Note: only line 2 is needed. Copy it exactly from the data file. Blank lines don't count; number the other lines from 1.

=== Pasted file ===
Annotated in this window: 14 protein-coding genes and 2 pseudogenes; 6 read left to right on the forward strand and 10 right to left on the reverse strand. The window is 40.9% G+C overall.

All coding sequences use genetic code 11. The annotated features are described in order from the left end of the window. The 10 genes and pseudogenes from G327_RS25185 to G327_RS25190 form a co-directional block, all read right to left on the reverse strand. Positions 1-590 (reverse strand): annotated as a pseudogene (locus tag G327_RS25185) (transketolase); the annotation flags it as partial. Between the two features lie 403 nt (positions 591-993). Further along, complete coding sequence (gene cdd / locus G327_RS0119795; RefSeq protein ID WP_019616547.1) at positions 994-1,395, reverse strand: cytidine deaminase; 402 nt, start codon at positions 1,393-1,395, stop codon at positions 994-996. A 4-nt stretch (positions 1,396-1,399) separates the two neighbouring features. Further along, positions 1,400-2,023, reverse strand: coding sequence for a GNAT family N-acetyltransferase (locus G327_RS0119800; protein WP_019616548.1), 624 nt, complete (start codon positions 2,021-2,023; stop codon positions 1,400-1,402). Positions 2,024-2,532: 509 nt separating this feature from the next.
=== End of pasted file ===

All coding sequences use genetic code 11. The annotated features are described in order from the left end of the window. The 10 genes and pseudogenes from G327_RS25185 to G327_RS25190 form a co-directional block, all read right to left on the reverse strand. Positions 1-590 (reverse strand): annotated as a pseudogene (locus tag G327_RS25185) (transketolase); the annotation flags it as partial. Between the two features lie 403 nt (positions 591-993). Further along, complete coding sequence (gene cdd / locus G327_RS0119795; RefSeq protein ID WP_019616547.1) at positions 994-1,395, reverse strand: cytidine deaminase; 402 nt, start codon at positions 1,393-1,395, stop codon at positions 994-996. A 4-nt stretch (positions 1,396-1,399) separates the two neighbouring features. Further along, positions 1,400-2,023, reverse strand: coding sequence for a GNAT family N-acetyltransferase (locus G327_RS0119800; protein WP_019616548.1), 624 nt, complete (start codon positions 2,021-2,023; stop codon positions 1,400-1,402). Positions 2,024-2,532: 509 nt separating this feature from the next.